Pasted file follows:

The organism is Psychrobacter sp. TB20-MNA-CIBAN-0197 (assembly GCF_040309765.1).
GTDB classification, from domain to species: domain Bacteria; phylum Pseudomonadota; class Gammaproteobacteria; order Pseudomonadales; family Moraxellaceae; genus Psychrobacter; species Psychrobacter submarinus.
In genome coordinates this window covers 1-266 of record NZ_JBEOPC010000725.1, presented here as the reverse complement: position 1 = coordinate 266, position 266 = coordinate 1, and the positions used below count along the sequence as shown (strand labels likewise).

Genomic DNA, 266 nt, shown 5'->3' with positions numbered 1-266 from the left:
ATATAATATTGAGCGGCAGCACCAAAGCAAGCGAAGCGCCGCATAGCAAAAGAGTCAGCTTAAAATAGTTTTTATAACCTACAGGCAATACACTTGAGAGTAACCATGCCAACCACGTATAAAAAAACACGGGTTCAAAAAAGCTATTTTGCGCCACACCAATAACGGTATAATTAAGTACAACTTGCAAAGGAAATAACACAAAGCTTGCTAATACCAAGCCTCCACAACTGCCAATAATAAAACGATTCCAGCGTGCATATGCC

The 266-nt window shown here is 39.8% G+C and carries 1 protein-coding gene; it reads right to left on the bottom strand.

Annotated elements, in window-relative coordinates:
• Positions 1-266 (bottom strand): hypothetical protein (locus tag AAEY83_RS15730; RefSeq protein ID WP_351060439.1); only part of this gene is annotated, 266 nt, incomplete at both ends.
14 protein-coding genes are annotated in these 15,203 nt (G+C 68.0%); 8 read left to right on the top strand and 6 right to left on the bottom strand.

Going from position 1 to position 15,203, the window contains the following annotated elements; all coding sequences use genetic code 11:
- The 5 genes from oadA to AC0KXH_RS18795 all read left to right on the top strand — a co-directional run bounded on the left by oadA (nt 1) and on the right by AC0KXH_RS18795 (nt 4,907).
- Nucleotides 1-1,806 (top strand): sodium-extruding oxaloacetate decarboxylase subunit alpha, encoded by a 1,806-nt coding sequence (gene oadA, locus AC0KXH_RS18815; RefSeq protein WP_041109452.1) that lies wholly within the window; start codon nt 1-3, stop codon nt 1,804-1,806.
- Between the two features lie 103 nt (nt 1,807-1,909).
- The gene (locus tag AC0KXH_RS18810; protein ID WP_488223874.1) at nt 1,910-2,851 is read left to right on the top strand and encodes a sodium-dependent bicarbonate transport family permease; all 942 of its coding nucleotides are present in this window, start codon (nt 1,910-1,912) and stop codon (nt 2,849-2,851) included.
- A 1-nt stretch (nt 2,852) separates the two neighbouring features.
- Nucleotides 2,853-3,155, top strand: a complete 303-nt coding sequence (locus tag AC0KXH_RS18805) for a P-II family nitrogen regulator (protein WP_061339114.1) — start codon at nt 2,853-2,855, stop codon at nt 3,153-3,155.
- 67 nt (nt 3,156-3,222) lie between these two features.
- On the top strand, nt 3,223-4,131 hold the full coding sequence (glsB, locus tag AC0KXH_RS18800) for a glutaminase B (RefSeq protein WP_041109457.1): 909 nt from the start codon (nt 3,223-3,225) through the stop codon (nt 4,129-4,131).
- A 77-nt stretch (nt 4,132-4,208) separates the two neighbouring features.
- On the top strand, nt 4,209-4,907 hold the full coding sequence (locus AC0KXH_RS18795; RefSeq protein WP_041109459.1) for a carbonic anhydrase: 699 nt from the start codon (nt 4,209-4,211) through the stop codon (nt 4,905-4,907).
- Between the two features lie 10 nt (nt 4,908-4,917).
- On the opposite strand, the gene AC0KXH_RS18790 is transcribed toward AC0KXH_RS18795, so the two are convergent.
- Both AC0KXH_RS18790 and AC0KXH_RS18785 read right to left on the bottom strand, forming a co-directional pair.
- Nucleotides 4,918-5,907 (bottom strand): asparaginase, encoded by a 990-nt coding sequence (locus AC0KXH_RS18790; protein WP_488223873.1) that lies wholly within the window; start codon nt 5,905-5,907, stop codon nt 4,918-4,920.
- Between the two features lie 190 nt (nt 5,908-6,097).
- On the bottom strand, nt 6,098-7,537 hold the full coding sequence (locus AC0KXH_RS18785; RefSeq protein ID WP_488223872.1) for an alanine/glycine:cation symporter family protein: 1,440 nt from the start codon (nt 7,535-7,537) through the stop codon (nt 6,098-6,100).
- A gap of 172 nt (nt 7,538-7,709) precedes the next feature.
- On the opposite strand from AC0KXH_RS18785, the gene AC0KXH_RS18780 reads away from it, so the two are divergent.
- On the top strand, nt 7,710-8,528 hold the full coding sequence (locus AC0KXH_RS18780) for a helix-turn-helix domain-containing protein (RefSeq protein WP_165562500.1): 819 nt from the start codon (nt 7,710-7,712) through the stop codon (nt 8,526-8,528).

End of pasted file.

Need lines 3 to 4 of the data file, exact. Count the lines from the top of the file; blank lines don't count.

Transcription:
In genome coordinates this window covers 1-266 of record NZ_JBEOPC010000725.1, presented here as the reverse complement: position 1 = coordinate 266, position 266 = coordinate 1, and the positions used below count along the sequence as shown (strand labels likewise).

Genomic DNA, 266 nt, shown 5'->3' with positions numbered 1-266 from the left: